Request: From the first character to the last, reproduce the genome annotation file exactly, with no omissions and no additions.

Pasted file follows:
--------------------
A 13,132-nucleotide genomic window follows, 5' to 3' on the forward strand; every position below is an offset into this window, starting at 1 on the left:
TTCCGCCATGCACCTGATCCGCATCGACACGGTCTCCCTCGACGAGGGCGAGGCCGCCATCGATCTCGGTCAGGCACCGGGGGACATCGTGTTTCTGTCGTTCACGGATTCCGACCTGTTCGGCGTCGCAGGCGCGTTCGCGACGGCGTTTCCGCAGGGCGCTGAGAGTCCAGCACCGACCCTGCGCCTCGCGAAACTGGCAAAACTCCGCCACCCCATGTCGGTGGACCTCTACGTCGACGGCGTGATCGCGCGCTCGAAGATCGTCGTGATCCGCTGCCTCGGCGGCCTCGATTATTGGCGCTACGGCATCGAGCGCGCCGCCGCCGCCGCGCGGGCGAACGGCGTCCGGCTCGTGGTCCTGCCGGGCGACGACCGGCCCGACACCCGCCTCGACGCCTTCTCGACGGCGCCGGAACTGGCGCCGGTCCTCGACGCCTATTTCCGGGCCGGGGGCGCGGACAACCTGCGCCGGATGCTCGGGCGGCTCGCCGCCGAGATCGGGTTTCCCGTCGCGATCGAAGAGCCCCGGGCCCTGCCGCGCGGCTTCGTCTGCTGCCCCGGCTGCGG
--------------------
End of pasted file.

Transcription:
A 13,132-nucleotide genomic window follows, 5' to 3' on the forward strand; every position below is an offset into this window, starting at 1 on the left:
TTCCGCCATGCACCTGATCCGCATCGACACGGTCTCCCTCGACGAGGGCGAGGCCGCCATCGATCTCGGTCAGGCACCGGGGGACATCGTGTTTCTGTCGTTCACGGATTCCGACCTGTTCGGCGTCGCAGGCGCGTTCGCGACGGCGTTTCCGCAGGGCGCTGAGAGTCCAGCACCGACCCTGCGCCTCGCGAAACTGGCAAAACTCCGCCACCCCATGTCGGTGGACCTCTACGTCGACGGCGTGATCGCGCGCTCGAAGATCGTCGTGATCCGCTGCCTCGGCGGCCTCGATTATTGGCGCTACGGCATCGAGCGCGCCGCCGCCGCCGCGCGGGCGAACGGCGTCCGGCTCGTGGTCCTGCCGGGCGACGACCGGCCCGACACCCGCCTCGACGCCTTCTCGACGGCGCCGGAACTGGCGCCGGTCCTCGACGCCTATTTCCGGGCCGGGGGCGCGGACAACCTGCGCCGGATGCTCGGGCGGCTCGCCGCCGAGATCGGGTTTCCCGTCGCGATCGAAGAGCCCCGGGCCCTGCCGCGCGGCTTCGTCTGCTGCCCCGGCTGCGG